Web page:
The following is the first installment in what may become a regular series of re-publications of review articles — occasionally revised and amended — that I wrote from 2007 to 2010 for ‘Russia – Other Points of View‘ (russiaotherpointsofview.com). They, like the site, are no longer available on the Internet. The review articles demonstrate the unprofessionalism, inaccuracy, and bias of the US mainstream media, academia, and elite regarding Russia. Good policy cannot be based on bad facts. Putin’s Russia is a somewhat effective, soft authoritarian regime that wants friendly states on its border. It is most certainly not a totalitarian regime seeking expansion or on the verge of collapse under an incompetent leader, who does not understand or connect with his country, as Western media, academia, and governments portray it. The text of articles under review are in dark gray text. My review comments are in [[double brackets]] and red text.
The following article, “Myth of the Strongman,” by Fred Hiatt appeared in the Editorial section of the Washington Post on Monday, 24 December 2007, p. A15.
So Time magazine is the latest to swoon at Vladimir Putin’s “steely confidence and strength,” his “chiseled facial features and those penetrating eyes.” The Russian president is a man of “contained power,” Time finds, whose gaze says: “I’m in charge.”
Time’s elevation of Putin as Person of the Year is not all hagiography by any means. The designation is reserved for consequential but not necessarily beneficent figures. Time found Putin to be charmless and humorless, a czar who has “dramatically curtailed freedoms.”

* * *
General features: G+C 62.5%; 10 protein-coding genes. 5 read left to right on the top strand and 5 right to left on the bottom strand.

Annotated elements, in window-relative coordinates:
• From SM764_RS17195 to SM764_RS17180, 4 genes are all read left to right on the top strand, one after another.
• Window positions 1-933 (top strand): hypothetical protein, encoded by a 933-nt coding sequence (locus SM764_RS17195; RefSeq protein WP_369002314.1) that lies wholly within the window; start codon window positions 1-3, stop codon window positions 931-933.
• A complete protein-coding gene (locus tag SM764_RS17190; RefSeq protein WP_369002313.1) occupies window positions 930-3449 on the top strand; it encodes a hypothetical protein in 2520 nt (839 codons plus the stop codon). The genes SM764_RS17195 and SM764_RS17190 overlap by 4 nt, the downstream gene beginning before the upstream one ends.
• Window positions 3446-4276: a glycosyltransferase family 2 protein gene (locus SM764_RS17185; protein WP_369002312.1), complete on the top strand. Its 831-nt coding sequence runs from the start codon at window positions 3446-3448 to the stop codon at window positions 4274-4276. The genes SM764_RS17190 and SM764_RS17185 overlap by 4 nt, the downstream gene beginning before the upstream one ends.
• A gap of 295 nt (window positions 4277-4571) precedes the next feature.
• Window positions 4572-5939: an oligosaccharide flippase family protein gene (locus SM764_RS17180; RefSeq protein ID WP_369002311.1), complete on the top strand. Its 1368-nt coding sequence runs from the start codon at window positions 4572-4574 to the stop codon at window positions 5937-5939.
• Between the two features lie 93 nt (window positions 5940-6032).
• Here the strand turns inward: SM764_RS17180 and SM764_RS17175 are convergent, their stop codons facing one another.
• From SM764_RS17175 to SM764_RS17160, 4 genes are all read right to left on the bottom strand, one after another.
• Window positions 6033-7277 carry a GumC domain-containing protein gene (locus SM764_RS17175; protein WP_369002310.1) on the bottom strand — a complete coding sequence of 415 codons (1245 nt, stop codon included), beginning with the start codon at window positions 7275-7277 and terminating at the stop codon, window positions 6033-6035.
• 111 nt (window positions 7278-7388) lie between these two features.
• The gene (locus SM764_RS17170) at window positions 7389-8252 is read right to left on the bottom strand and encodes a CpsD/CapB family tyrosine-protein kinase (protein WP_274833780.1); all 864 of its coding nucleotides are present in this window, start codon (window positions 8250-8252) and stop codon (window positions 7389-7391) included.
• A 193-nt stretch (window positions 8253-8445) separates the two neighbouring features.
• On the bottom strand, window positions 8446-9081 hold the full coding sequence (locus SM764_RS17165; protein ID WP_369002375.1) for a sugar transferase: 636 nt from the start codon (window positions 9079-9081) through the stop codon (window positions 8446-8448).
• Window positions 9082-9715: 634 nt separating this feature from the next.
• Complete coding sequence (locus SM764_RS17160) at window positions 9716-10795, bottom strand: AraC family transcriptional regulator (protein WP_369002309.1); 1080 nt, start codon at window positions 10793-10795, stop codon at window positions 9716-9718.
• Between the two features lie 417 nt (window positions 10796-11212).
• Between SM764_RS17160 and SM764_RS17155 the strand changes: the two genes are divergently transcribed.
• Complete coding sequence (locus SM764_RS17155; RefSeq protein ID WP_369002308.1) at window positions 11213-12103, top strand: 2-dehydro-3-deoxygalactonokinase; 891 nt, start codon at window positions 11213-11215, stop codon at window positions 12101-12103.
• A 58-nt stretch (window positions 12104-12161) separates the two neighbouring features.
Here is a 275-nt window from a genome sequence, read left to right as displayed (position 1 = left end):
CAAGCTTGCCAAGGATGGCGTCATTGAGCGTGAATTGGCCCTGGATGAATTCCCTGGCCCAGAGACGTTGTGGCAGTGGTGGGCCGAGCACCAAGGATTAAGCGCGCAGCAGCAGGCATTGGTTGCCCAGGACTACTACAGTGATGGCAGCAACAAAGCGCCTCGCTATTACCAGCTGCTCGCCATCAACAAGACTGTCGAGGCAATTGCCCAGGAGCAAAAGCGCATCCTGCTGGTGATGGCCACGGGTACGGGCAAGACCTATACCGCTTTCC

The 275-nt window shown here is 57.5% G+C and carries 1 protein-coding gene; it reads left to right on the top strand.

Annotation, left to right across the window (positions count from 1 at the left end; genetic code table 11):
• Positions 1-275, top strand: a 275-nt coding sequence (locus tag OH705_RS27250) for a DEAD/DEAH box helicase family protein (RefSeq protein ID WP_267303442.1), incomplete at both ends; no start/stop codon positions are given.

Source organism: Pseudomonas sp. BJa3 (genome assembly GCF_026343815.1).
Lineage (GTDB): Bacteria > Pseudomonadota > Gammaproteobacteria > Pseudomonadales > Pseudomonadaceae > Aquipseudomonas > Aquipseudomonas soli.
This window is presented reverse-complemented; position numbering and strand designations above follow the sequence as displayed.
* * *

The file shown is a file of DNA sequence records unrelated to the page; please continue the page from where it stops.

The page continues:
But the magazine buys into the central myths that Putin has fostered, that the Bush administration consistently has promoted and that increasingly are accepted as historical truth.
Foremost among these is that, by transforming democracy into autocracy, Putin also transformed chaos into stability. Russia a decade ago, Time senior editor Nathan Thornburgh observes, was “a rudderless mess, defined most by a bestial crime rate and Boris Yeltsin’s kleptocracy in the Kremlin.”
In fact, crime worsened after Putin succeeded Yeltsin as president in 2000, as did corruption. In a useful corrective to the conventional wisdom just published by Foreign Affairs magazine, Michael McFaul and Kathryn Stoner-Weiss of Stanford University cite official Russian statistics to show that the average annual total of murders increased from 30,200 between 1995 and 1999 to 32,200 between 2000 and 2004. Meanwhile, in 2006 Transparency International ranked Russia at a new low of 121 out of 163 countries for corruption, the Stanford experts point out, “putting it between the Philippines and Rwanda.”
And, while soaring oil prices larded the Russian treasury and the government payroll more than doubled, Russians were dying younger (life expectancy for Russian men is 59 years [[Women’s life expectancy of 72 years and average life expectancy at birth of 65 years has been steady during 2001-2006 (World Bank Data Statistics for Russian Federation)]], getting sicker, having fewer children and drinking more [[The birthrate of Russians already was falling dramatically in the 1960s, moving from 23.2 per 1,000 population at the beginning of the decade to 14.1 in 1968. By 1983 the rate had recovered to 17.3 per 1,000, stimulated by a state program that provided incentives for larger families, including increased maternity benefits. Another decline in the birthrate began in 1987, and by 1993 the rate was only 9.4 per 1,000. According to the projections of the Center for Economic Analysis, after reaching its lowest point (8.0 per 1,000) in 1995, the birthrate would have risen gradually to 9.7 per 1,000 in 2005. According to the CIA World Fact Book, the birth rate for 2007 was estimated at 10.92 births/1,000 population.]].